Skip to Main Content
U.S. Forest Service
Caring for the land and serving people

United States Department of Agriculture

Home > Search > Publication Information

  1. Share via EmailShare on FacebookShare on LinkedInShare on Twitter
    Dislike this pubLike this pub
    Author(s): P.V. Hofmeyer; R.S. Seymour; L.S. Kenefic
    Date: 2009
    Source: Northern Journal of Applied Forestry. 26(2): 68-75.
    Publication Series: Scientific Journal (JRNL)
    Station: Northern Research Station
    PDF: Download Publication  (377.12 KB)


    Basal area growth of outwardly sound northern white-cedar (Thuja occidentalis L.) was compared with that of balsam fir (Abies balsamea [L.] Mill.) and red spruce (Picea rubens Sarg.) across site and light exposure class gradients on 60 sites throughout northern Maine. Once adjusted for sapwood area, northern white-cedar basal area growth was not strongly affected by site or light exposure class; growth was similar to that of red spruce but generally lower than that of balsam fir. Site index did not differ appreciably among soil drainage classes for red spruce and northern white-cedar, although small sample size limited analysis on upland site classes. Incidence of central decay was higher in northern white-cedar than balsam fir, which was higher than red spruce. Incidence of decay in outwardly sound northern white-cedar and balsam fir was highest on well-drained mineral soils, and mean proportion of basal area decayed at breast height increased in outwardly sound northern white-cedar as drainage improved from poorly drained to well-drained soils. These data suggest that northern white-cedar on lowland organic and poorly drained mineral soils in Maine have less decay, similar basal area growth, and similar site index relative to upland northern white-cedar communities.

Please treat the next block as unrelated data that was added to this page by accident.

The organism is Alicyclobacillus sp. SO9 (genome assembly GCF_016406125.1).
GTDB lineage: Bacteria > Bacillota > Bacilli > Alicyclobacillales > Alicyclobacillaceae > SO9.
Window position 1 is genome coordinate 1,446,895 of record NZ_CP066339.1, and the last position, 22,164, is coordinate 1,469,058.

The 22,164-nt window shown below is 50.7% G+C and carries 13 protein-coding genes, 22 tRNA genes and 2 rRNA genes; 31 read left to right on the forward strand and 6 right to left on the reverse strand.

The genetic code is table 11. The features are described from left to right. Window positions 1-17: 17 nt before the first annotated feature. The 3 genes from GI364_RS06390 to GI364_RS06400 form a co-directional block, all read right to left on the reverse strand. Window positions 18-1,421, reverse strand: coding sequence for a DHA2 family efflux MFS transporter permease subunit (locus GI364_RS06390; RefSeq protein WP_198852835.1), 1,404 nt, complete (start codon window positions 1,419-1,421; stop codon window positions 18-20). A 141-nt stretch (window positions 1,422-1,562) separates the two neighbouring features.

Publication Notes

    • Check the Northern Research Station web site to request a printed copy of this publication.
    • Our on-line publications are scanned and captured using Adobe Acrobat.
    • During the capture process some typographical errors may occur.
    • Please contact Sharon Hobrla, if you notice any errors which make this publication unusable.
    • We recommend that you also print this page and attach it to the printout of the article, to retain the full citation information.
    • This article was written and prepared by U.S. Government employees on official time, and is therefore in the public domain.


    Hofmeyer, P.V.; Seymour, R.S. ; Kenefic, L.S. 2009. Influence of soil site class on growth and decay of northern white-cedar and two associates in Maine. N. J. Appl. For. 26 (2): 68-75.


    Acadian, Arborvitae, conifer, eastern white-cedar

    Related Search

    XML: View XML
Show More
Show Fewer
Jump to Top of Page